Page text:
A Totally Overloaded Drying Rack
After doing loads of laundry, sometimes the last thing we feel like doing is hanging up our wet clothes to dry. Yes, it's mostly that we're being lazy, but there's also an art to doing it well so that the clothes dry quickly and with as few wrinkles as possible. To avoid having a totally overloaded drying rack, Ashley from Design*Sponge recently wrote a great post with suggestions on buying and using drying racks, and we've added a few tips that we've aquired over the years:
1 Smooth out garments before hanging, particularly pants, to avoid wrinkles.
2 Place smaller items like socks, undergarments or cloth-cleaning rags on the lower racks. Longer items, such as sheets, towels and pants will need the uppermost racks.
3 Similarly, place lightweight fabrics on the inner and lowermost racks, and heavier fabrics on top and outer racks so that they are in more contact with warm air.
4 Hang pants, including jeans, upside-down. The waist will dry more quickly if it has increased air flow.
5 Hang items near each other that get stored away together, to make hanging and folding quick and easy.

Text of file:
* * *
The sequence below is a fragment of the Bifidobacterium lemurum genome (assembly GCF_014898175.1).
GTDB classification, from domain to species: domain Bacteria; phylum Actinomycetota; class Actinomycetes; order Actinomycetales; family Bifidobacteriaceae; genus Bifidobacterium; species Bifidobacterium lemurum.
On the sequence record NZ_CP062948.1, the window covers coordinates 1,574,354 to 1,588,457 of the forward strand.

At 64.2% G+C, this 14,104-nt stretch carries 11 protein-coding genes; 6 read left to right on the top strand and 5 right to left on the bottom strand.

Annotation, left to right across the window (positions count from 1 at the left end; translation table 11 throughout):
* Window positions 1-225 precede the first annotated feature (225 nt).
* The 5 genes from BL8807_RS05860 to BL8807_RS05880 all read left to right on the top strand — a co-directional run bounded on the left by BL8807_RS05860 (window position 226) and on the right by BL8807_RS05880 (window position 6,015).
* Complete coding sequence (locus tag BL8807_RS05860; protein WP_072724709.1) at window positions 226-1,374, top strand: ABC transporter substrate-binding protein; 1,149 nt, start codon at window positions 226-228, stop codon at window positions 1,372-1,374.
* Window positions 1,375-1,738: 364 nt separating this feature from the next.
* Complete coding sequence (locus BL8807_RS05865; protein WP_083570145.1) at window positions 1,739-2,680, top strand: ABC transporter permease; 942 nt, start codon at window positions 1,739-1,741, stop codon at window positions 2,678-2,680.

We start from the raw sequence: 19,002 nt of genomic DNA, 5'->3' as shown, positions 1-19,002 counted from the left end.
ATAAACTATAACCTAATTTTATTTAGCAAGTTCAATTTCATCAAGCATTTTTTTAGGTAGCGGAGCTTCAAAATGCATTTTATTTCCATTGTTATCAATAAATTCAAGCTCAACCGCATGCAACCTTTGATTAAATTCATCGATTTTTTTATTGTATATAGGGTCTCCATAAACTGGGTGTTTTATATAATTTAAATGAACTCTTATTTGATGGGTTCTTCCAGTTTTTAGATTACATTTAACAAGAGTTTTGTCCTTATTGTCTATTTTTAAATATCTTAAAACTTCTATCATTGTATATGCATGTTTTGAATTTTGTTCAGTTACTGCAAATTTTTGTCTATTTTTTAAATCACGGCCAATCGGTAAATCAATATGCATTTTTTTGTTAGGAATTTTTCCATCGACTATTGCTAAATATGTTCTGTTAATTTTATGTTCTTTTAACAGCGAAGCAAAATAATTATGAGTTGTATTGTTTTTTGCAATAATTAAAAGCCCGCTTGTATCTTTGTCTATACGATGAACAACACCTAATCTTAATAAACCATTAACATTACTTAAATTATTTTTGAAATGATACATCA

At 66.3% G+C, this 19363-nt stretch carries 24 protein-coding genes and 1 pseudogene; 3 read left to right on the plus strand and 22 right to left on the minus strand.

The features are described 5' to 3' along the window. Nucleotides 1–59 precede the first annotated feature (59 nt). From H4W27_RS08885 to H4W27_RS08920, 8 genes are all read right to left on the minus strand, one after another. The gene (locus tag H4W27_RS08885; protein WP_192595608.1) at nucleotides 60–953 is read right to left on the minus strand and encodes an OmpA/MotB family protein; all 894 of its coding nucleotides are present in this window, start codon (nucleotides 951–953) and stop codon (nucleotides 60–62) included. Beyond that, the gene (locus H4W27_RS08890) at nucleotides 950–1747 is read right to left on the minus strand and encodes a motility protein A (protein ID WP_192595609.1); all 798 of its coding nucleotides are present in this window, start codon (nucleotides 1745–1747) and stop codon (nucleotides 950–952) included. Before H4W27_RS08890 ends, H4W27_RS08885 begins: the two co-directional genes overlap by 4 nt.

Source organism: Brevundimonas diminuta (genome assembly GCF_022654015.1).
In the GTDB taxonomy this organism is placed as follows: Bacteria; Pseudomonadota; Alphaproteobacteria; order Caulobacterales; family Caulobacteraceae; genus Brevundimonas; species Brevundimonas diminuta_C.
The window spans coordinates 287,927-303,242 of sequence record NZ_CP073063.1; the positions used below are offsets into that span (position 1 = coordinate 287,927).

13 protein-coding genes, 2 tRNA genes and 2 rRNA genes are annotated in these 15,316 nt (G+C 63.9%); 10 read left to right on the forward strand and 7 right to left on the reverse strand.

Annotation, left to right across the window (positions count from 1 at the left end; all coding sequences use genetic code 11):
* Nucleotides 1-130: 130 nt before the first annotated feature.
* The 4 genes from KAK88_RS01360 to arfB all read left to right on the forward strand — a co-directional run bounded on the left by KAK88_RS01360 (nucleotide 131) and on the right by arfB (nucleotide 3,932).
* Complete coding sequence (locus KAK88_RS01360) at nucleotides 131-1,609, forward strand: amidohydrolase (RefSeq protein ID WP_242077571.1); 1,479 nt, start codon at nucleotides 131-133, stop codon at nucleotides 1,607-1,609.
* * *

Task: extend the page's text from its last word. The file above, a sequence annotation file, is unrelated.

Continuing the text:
6 Position the rack as close to a heat source as possible (taking caution to avoid any fire risks). This could be on an upper floor/story where its warmer, or near a stove, furnace, radiator, heating duct or even near a warm sunny window. Or, if you're in a rush, use a fan to help speed drying time.
7 If possible, put the rack in a bathtub or shower. This provides a water-friendly surface for any miscellaneous dripping and keeps the rack out of the way.
8 If you live with pets, once the indoor rack has done its work your laundry might benefit from a few minutes in the automatic dryer to remove unwanted fur and lint.
What are your best drying rack tips?
• Read More: Design*Sponge
(Image: Stephanie Kinnear/Re-Nest)